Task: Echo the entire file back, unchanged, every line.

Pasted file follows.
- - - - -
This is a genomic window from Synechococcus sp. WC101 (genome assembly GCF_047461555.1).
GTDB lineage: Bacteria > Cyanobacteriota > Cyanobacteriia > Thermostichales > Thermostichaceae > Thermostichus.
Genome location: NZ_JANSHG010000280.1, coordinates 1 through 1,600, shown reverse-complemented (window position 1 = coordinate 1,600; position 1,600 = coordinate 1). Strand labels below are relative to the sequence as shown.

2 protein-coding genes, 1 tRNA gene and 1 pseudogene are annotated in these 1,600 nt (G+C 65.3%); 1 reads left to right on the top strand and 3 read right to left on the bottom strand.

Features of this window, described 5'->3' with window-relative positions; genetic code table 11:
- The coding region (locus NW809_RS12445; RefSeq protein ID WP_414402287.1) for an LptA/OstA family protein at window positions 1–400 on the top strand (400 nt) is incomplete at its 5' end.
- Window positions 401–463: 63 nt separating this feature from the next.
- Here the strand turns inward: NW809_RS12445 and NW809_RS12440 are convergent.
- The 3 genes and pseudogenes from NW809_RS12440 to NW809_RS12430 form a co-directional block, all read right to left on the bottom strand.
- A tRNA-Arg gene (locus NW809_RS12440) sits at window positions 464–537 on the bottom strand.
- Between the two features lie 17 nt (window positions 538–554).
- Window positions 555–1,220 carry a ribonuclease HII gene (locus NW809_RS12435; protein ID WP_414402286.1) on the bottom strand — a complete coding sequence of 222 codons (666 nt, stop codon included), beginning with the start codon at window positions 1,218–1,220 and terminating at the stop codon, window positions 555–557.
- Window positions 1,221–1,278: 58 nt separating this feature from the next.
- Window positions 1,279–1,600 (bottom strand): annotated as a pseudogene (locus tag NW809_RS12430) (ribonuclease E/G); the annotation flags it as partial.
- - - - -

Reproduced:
This is a genomic window from Synechococcus sp. WC101 (genome assembly GCF_047461555.1).
GTDB lineage: Bacteria > Cyanobacteriota > Cyanobacteriia > Thermostichales > Thermostichaceae > Thermostichus.
Genome location: NZ_JANSHG010000280.1, coordinates 1 through 1,600, shown reverse-complemented (window position 1 = coordinate 1,600; position 1,600 = coordinate 1). Strand labels below are relative to the sequence as shown.

2 protein-coding genes, 1 tRNA gene and 1 pseudogene are annotated in these 1,600 nt (G+C 65.3%); 1 reads left to right on the top strand and 3 read right to left on the bottom strand.

Features of this window, described 5'->3' with window-relative positions; genetic code table 11:
- The coding region (locus NW809_RS12445; RefSeq protein ID WP_414402287.1) for an LptA/OstA family protein at window positions 1–400 on the top strand (400 nt) is incomplete at its 5' end.
- Window positions 401–463: 63 nt separating this feature from the next.
- Here the strand turns inward: NW809_RS12445 and NW809_RS12440 are convergent.
- The 3 genes and pseudogenes from NW809_RS12440 to NW809_RS12430 form a co-directional block, all read right to left on the bottom strand.
- A tRNA-Arg gene (locus NW809_RS12440) sits at window positions 464–537 on the bottom strand.
- Between the two features lie 17 nt (window positions 538–554).
- Window positions 555–1,220 carry a ribonuclease HII gene (locus NW809_RS12435; protein ID WP_414402286.1) on the bottom strand — a complete coding sequence of 222 codons (666 nt, stop codon included), beginning with the start codon at window positions 1,218–1,220 and terminating at the stop codon, window positions 555–557.
- Window positions 1,221–1,278: 58 nt separating this feature from the next.
- Window positions 1,279–1,600 (bottom strand): annotated as a pseudogene (locus tag NW809_RS12430) (ribonuclease E/G); the annotation flags it as partial.